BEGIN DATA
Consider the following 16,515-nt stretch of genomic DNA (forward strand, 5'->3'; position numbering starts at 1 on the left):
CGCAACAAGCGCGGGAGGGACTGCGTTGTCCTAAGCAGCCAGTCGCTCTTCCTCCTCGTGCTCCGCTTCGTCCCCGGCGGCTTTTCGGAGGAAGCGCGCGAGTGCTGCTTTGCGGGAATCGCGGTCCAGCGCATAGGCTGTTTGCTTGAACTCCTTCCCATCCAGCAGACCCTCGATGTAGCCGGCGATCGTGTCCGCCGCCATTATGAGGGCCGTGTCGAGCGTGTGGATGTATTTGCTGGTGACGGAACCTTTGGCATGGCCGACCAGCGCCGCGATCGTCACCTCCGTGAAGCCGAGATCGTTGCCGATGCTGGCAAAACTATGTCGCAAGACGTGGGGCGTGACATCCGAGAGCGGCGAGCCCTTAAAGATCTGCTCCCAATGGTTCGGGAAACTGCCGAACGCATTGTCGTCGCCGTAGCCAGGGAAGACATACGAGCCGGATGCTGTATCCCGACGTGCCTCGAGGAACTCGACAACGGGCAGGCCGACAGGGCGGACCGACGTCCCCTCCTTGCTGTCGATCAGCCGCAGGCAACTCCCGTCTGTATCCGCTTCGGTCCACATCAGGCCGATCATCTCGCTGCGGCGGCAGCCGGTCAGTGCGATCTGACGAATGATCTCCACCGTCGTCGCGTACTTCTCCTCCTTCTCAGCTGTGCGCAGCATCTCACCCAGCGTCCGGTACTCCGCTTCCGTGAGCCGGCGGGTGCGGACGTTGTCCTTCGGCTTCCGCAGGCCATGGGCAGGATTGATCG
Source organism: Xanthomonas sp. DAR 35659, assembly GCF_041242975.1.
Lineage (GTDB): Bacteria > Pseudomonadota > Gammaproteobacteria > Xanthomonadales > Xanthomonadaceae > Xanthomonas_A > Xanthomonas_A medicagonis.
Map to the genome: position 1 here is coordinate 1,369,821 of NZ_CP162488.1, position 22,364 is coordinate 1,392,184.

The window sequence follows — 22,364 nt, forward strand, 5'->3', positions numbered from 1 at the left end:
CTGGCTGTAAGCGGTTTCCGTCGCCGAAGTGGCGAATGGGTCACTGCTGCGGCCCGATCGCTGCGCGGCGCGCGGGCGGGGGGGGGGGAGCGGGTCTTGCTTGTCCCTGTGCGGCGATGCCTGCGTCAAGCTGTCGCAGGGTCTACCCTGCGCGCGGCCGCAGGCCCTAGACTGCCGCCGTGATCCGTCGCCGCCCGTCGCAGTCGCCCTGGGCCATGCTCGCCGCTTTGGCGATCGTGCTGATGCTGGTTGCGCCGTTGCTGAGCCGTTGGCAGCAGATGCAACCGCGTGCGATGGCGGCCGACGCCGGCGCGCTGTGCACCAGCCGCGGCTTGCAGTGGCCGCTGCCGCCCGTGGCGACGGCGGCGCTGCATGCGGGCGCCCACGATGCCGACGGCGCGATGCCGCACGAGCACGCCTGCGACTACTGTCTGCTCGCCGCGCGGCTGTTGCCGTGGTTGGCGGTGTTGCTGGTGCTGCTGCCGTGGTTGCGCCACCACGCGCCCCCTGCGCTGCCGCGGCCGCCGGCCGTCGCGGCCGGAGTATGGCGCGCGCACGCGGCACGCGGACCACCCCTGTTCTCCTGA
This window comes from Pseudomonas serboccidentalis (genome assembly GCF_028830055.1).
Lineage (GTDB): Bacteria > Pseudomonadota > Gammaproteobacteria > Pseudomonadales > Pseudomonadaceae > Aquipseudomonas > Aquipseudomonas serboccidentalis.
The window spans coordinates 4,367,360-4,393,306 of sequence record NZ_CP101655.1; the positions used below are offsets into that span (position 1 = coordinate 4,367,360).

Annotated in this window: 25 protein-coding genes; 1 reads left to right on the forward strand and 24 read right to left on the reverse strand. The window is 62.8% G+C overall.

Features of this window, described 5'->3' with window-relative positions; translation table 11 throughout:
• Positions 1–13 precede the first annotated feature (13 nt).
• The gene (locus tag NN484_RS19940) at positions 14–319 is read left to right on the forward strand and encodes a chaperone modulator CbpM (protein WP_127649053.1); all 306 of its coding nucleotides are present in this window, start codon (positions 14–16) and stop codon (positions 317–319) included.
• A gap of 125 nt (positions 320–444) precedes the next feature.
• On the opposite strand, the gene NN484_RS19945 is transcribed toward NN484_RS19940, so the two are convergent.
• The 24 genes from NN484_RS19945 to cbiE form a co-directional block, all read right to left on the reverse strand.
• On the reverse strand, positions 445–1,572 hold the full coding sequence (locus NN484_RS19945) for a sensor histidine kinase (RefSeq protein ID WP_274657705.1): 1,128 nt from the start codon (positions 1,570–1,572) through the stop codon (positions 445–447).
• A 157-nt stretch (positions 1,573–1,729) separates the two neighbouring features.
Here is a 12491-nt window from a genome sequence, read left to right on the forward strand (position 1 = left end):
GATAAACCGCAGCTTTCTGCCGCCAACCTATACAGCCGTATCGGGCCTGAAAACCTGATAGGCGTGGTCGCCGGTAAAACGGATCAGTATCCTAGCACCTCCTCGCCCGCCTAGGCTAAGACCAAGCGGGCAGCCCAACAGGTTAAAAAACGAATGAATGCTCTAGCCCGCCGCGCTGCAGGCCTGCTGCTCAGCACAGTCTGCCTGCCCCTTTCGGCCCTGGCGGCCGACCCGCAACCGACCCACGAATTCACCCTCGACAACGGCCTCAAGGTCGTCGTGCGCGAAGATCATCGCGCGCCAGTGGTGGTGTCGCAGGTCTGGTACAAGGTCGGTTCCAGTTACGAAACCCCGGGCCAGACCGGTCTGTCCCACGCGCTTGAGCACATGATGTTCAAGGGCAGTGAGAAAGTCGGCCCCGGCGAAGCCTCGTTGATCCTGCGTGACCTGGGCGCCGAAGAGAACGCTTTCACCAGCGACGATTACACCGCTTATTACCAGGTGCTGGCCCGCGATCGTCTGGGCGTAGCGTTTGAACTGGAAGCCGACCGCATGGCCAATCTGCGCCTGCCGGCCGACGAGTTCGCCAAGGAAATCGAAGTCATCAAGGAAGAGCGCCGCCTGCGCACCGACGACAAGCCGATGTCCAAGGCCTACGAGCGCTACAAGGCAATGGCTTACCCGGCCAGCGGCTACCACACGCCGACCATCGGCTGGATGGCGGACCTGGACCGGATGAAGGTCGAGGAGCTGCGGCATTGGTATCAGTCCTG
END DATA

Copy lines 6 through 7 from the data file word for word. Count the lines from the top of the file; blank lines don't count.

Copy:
The window sequence follows — 22,364 nt, forward strand, 5'->3', positions numbered from 1 at the left end:
CTGGCTGTAAGCGGTTTCCGTCGCCGAAGTGGCGAATGGGTCACTGCTGCGGCCCGATCGCTGCGCGGCGCGCGGGCGGGGGGGGGGGAGCGGGTCTTGCTTGTCCCTGTGCGGCGATGCCTGCGTCAAGCTGTCGCAGGGTCTACCCTGCGCGCGGCCGCAGGCCCTAGACTGCCGCCGTGATCCGTCGCCGCCCGTCGCAGTCGCCCTGGGCCATGCTCGCCGCTTTGGCGATCGTGCTGATGCTGGTTGCGCCGTTGCTGAGCCGTTGGCAGCAGATGCAACCGCGTGCGATGGCGGCCGACGCCGGCGCGCTGTGCACCAGCCGCGGCTTGCAGTGGCCGCTGCCGCCCGTGGCGACGGCGGCGCTGCATGCGGGCGCCCACGATGCCGACGGCGCGATGCCGCACGAGCACGCCTGCGACTACTGTCTGCTCGCCGCGCGGCTGTTGCCGTGGTTGGCGGTGTTGCTGGTGCTGCTGCCGTGGTTGCGCCACCACGCGCCCCCTGCGCTGCCGCGGCCGCCGGCCGTCGCGGCCGGAGTATGGCGCGCGCACGCGGCACGCGGACCACCCCTGTTCTCCTGA